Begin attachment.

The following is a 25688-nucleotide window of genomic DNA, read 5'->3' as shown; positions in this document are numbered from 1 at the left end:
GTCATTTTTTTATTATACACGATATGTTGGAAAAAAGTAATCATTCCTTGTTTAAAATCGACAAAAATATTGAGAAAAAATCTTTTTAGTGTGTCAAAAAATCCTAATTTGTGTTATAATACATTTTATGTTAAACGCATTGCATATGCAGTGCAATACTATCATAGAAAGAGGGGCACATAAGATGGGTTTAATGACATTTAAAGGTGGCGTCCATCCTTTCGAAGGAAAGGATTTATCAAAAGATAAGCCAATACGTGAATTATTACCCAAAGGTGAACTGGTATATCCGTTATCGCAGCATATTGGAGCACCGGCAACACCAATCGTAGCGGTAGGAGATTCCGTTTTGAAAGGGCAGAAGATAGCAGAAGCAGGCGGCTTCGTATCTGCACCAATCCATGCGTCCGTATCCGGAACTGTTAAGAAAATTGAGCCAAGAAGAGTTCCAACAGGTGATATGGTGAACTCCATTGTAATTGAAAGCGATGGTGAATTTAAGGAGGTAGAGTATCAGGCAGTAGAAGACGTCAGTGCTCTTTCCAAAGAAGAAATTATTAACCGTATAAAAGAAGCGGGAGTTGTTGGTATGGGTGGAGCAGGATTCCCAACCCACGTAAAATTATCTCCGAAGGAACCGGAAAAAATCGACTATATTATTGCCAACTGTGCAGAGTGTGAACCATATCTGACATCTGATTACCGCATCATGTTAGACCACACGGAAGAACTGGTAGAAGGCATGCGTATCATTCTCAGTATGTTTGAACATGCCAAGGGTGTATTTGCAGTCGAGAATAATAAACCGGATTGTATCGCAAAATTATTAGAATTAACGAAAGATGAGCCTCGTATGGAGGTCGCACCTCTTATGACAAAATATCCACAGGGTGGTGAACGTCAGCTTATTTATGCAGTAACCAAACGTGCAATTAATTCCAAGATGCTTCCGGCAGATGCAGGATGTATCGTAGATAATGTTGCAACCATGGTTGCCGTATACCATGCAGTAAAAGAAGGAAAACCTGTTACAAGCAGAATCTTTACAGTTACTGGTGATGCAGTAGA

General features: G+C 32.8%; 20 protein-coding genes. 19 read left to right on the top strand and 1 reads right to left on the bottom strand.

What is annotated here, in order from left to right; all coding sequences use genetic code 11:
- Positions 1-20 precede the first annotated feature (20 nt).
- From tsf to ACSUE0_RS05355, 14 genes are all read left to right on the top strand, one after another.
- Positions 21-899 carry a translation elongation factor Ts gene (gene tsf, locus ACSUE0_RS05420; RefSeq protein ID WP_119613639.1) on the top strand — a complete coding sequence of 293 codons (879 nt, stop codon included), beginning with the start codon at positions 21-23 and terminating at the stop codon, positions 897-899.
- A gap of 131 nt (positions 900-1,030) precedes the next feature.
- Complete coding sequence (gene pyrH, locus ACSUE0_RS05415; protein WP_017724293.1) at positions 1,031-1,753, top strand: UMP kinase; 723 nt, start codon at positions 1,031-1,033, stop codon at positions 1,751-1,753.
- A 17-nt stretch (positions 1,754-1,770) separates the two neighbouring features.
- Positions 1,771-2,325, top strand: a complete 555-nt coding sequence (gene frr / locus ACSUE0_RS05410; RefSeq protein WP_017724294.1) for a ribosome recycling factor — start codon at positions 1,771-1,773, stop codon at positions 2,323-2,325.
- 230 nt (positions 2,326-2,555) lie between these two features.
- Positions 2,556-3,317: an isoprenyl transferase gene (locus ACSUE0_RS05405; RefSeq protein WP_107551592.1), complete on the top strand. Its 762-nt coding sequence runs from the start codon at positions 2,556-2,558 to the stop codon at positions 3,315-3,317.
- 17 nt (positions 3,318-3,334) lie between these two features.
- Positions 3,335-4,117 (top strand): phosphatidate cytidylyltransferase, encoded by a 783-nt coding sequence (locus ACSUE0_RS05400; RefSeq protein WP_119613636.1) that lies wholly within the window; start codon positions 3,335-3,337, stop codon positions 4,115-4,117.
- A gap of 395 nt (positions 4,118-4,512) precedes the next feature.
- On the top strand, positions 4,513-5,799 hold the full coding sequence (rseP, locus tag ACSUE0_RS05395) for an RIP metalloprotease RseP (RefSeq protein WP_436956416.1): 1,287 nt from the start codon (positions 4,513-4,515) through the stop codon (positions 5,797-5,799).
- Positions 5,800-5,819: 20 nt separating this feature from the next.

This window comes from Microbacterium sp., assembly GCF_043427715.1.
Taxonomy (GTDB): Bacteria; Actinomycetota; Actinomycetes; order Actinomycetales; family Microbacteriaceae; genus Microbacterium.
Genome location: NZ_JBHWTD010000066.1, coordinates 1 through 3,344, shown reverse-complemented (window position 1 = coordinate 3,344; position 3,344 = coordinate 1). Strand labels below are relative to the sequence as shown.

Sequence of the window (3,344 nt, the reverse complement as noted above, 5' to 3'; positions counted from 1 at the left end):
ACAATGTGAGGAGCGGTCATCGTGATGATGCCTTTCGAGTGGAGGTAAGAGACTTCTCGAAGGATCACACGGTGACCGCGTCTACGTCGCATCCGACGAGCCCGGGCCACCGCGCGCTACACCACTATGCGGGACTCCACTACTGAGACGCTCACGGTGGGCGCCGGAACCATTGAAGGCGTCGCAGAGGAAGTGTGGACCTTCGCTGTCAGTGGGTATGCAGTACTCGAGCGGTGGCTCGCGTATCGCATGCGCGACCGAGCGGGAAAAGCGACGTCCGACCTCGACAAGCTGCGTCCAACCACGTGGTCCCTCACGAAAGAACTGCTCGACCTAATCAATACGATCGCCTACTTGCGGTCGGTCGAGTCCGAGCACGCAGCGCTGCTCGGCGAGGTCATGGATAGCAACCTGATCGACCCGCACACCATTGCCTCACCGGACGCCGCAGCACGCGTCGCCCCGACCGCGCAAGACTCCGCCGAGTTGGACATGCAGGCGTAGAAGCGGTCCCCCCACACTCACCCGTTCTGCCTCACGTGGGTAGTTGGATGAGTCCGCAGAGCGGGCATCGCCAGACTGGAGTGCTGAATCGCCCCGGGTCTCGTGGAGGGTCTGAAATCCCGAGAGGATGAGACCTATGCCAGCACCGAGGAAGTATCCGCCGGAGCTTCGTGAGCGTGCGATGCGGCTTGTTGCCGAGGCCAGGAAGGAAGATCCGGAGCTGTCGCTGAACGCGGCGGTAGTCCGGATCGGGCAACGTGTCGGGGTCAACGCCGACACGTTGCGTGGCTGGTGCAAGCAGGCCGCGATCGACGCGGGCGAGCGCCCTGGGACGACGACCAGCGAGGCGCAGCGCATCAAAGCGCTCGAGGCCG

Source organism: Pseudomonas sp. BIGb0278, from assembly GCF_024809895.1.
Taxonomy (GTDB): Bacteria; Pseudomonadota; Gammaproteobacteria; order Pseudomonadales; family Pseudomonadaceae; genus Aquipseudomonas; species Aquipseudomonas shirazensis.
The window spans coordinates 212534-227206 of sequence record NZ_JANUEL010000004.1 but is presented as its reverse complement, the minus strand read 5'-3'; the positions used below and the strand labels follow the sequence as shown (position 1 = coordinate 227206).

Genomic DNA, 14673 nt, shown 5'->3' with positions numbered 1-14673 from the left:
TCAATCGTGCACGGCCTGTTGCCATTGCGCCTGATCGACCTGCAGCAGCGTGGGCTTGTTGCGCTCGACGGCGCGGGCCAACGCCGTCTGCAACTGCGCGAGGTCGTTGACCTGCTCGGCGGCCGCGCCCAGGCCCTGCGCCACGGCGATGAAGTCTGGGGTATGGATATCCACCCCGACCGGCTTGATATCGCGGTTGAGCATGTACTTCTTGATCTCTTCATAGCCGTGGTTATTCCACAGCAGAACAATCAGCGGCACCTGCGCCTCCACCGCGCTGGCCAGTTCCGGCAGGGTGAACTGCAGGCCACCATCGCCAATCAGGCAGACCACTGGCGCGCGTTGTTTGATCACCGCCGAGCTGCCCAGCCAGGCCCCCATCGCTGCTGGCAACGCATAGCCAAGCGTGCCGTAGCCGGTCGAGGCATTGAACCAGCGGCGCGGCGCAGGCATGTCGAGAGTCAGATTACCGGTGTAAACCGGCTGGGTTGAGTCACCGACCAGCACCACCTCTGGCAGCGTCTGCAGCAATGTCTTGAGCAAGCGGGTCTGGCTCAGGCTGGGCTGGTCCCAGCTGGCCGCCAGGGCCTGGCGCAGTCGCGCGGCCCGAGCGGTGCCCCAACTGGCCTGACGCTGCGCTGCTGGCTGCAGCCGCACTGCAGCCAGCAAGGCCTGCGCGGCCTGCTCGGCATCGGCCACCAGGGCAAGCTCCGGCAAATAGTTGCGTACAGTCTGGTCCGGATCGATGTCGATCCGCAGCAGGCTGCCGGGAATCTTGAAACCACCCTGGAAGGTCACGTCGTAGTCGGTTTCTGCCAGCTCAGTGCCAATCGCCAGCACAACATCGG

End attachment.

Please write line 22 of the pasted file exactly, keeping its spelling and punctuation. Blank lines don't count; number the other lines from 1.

Sequence of the window (3,344 nt, the reverse complement as noted above, 5' to 3'; positions counted from 1 at the left end):